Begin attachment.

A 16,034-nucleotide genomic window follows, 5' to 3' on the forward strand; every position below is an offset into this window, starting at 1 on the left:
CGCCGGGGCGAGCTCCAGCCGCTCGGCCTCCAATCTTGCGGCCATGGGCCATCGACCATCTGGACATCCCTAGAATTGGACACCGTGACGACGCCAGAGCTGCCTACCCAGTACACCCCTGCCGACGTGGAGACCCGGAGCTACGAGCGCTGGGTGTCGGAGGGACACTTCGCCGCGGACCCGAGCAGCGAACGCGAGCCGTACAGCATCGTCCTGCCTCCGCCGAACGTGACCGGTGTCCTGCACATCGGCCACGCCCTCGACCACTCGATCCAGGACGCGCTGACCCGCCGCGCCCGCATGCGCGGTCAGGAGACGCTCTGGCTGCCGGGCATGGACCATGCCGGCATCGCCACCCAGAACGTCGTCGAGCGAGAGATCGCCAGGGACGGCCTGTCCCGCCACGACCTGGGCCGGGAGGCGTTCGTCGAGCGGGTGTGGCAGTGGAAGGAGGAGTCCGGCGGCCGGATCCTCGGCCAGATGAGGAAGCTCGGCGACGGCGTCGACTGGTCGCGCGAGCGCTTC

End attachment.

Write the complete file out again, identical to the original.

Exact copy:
A 16,034-nucleotide genomic window follows, 5' to 3' on the forward strand; every position below is an offset into this window, starting at 1 on the left:
CGCCGGGGCGAGCTCCAGCCGCTCGGCCTCCAATCTTGCGGCCATGGGCCATCGACCATCTGGACATCCCTAGAATTGGACACCGTGACGACGCCAGAGCTGCCTACCCAGTACACCCCTGCCGACGTGGAGACCCGGAGCTACGAGCGCTGGGTGTCGGAGGGACACTTCGCCGCGGACCCGAGCAGCGAACGCGAGCCGTACAGCATCGTCCTGCCTCCGCCGAACGTGACCGGTGTCCTGCACATCGGCCACGCCCTCGACCACTCGATCCAGGACGCGCTGACCCGCCGCGCCCGCATGCGCGGTCAGGAGACGCTCTGGCTGCCGGGCATGGACCATGCCGGCATCGCCACCCAGAACGTCGTCGAGCGAGAGATCGCCAGGGACGGCCTGTCCCGCCACGACCTGGGCCGGGAGGCGTTCGTCGAGCGGGTGTGGCAGTGGAAGGAGGAGTCCGGCGGCCGGATCCTCGGCCAGATGAGGAAGCTCGGCGACGGCGTCGACTGGTCGCGCGAGCGCTTC